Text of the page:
So are shipowners!


All business men are anxious to get the largest amount they can for what they have to sell. This applies to every section of the community—employers and employed alike. I was saying that if the coal owners find offers coming along week by week at increased prices it is more than we can expect of human nature that they should refuse these offers made to them. I know that many coal owners have been anxious to keep on good terms with their customers in past years, and they have not put prices up to the full limit which the market would demand. How many contracts that have been made have that sentiment behind them I cannot say, but it is obvious that unless some artificial limit is placed upon prices of coal at the pit-head there could certainly have been no reasonable limit of the burden placed upon the consumer. What has led up to this shortage must be obvious to anybody who has any acquaintance with the colliery districts. The heavy enlistment of miners has greatly reduced the numbers in the pits. Not far short of one in five of the miners have enlisted, a proportion which does credit to the miners and has added greatly to the effective strength of the Army during a period when trench warfare is the custom. There has been a fairly large replacement of those who have gone into the Army, but even allowing for that, we may say that the numbers employed in the pits have been reduced in the proportion of seven to six, and the outputs have been reduced by only 10 per cent. If hon. Members are apt in mental arithemetic they will see that the output has gone down less rapidly than the enlistment has gone up. That means that the men who are still employed in the pits have increased their get per man during the period of the War. The cost of working has also increased, but so far as I can ascertain—and the officials at the Board of Trade and I have taken a good deal of trouble over the figures put before us—it does not appear that the cost of working has gone up in the same proportion as the market price. There is no doubt that all materials have become more expensive, but I shall say a word or two about that later on.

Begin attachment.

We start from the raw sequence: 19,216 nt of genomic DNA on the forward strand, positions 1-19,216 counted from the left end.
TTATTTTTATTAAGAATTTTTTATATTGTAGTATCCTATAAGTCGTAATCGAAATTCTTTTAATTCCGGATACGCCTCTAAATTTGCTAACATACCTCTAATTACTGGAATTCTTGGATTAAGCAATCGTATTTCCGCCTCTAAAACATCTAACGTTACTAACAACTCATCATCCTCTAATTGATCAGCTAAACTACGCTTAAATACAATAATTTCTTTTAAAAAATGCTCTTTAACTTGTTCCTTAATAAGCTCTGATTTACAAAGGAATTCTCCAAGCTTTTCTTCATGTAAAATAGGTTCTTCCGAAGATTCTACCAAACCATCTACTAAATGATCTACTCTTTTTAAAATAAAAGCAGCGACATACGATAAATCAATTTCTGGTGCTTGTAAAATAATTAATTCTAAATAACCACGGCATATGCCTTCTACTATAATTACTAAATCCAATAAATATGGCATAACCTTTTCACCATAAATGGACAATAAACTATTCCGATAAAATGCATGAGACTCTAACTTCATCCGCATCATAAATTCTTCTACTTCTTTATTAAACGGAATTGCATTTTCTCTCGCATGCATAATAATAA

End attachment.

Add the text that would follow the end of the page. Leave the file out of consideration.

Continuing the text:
The problem by which we are faced is one of great magnitude, and like all problems which depend so largely on the great variety of producers in the districts from which it comes and the great variety of consumers, it has led to an immense number of solutions being suggested. Nearly everyone thinks that he has a simple way of dealing with the situation. I fear there is no one simple way that is likely to be satisfactory, and I must tell the House frankly that I do not believe that this Bill is or can pretend to be a water-tight measure. It is purely a measure of expediency. It is endeavouring by rough and ready methods, and the only practical method which has been suggested so far, to prevent prices going up at the pit-head to abnormal figures, and in so far as it does that it will have a dominating effect on the price of coal delivered to the consumer. One suggestion made is that we should take the full range of coal and fix maximum prices all over. Those who make that suggestion scarcely realise what an immense variety of coal is raised and sold in this country. Five or six brands of coal or names of coal are put up in the coal merchants establishments in London. They cover a very great variety of coal, although they are only five or six in number. Wallsend coal has long since ceased to come from Tyneside. Derby Brights may come from any one of the five or six counties in the Midlands. These coals have assumed a sort of nomenclature, which has no geographical significance, and there is no doubt that in arriving at a description of coal, nothing is more difficult than giving it a name which can be applied to it scientifically.